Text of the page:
Shares ofIAC/InterActiveCorp (
) rose sharply Thursday after the online media company helmed by
billionaire media mogul Barry Diller said it will turn its
Match.com online dating service into a separate business, likely
leading to a spinoff.
IAC CEO Greg Blatt will become chairman of the new business,
which will operate as Match Group. It initially includes not only
the top U.S. dating site Match.com, but also Tutor.com, workout
site DailyBurn and IAC's investment in fantasy football site
Sam Yagan, who's been the CEO of Match, now becomes CEO of the
The move lets IAC, with more than 150 media brands and
products, hone the focus of its Match business and its Search
& Applications segment. The latter includes sites such as
Ask.com, About.com and Dictionary.com on the Search side and B2C
and B2B toolbar businesses on the Applications side.
"A less centralized operating structure, pushing talent and
decision-making closer to the businesses, is now the best way to
achieve our growth objectives," Diller, IAC's chairman, said in a
Under the new structure, IAC will operate without a CEO.
Senior executives will instead report directly to Diller.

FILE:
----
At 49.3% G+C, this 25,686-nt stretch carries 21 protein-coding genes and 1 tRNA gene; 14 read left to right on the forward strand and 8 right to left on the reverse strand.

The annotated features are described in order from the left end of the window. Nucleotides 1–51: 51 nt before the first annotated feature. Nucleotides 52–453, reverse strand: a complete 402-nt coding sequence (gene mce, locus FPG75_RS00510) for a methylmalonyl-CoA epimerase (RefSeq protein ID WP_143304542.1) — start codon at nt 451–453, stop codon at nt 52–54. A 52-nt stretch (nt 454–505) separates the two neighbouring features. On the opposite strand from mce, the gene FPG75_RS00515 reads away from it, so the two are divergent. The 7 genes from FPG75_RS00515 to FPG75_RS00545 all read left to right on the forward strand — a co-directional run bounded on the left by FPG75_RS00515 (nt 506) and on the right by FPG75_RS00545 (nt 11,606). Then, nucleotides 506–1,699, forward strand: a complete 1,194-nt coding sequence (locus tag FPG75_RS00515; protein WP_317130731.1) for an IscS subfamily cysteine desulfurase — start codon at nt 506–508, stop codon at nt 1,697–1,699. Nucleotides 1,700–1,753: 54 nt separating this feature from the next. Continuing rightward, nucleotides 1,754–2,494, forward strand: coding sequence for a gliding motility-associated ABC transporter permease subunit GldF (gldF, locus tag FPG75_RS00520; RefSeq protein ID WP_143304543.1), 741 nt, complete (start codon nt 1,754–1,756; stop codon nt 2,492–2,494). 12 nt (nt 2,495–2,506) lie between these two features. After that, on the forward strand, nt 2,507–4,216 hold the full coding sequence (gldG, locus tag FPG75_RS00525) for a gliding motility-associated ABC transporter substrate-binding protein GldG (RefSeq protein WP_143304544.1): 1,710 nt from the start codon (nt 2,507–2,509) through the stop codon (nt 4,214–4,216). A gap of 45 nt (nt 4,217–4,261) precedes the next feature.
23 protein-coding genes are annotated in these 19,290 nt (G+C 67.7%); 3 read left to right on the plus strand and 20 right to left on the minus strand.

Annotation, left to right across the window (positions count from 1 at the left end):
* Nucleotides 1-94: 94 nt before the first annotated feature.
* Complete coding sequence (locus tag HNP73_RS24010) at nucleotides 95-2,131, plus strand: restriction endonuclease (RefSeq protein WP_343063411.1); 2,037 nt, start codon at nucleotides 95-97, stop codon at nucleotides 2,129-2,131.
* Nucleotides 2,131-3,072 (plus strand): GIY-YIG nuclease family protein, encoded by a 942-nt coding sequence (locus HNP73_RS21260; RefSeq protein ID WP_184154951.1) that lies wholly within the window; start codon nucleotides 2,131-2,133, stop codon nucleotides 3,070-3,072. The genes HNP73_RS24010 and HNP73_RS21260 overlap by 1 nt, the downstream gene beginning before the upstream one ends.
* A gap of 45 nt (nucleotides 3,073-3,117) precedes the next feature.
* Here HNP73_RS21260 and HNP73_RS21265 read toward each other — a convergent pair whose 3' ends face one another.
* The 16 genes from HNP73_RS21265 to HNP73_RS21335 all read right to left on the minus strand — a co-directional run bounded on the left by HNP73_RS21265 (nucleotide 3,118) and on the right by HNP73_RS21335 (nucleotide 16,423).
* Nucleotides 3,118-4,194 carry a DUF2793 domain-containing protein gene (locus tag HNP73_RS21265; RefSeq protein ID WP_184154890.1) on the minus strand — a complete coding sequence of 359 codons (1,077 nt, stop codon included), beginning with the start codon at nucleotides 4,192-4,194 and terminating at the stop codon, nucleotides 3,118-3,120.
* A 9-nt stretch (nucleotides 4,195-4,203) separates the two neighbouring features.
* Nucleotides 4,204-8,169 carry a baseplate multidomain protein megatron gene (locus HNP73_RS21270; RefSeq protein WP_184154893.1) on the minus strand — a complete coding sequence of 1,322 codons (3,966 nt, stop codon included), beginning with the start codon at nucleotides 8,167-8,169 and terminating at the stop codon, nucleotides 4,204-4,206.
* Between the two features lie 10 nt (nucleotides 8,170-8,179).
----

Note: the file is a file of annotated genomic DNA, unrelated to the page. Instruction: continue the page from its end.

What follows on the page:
IAC stock vaulted to a six-year high of 70.44 in afternoon
trading Thursday, then closed the day up 14% at 68.49. Shares
have rebounded 29% since Oct. 30 -- when IAC's stock sank more
than 8% in heavy trading following a disappointing third-quarter
sales report and an analyst downgrade.
Google Algorithm Impact
Many investors scrambled out of the stock after IAC logged Q3
revenue of $756.9 million, up 6% from a year earlier but well
below analyst views for $804.46 million.
Worse was the reason for the miss: policy changes byGoogle (
), IAC's key search ad partner and the No. 1 seller of search
"The shortfall was fueled by search and monetization algorithm
changes by Google that negatively impacted revenue at IAC's
Search & Applications segment," Stifel Nicolaus analyst
George Askew noted in a report downgrading IAC to "hold" from
Revenue in IAC's core website segment fell 9% in the quarter
to $157 million, also below views. The shortfall was "driven
entirely" by lower cost-per-click (CPC) after Google's midquarter
change impacted the pricing environment, noted Cowen & Co.
analyst John Blackledge.
"This resulted in revenue-per-query declines of 31%
year-over-year and 13% quarter-over-quarter, offsetting 32%
search query growth," Blackledge added.
It didn't take Wall Street long, though, to renew its romance
with IAC. After the Oct. 30 decline, the firm's stock price rose
5% over the next three trading sessions and has been creeping
higher ever since.
The rebound is partly the result of greater investor comfort
over IAC's relationship with Google, says Needham & Co.
analyst Kerry Rice.
"They've gone through some challenges around some policy
changes Google has made, but they seem to have come through that
relatively unscathed," Rice told IBD before the reorganization
"There has been some slowdown in IAC's search business. But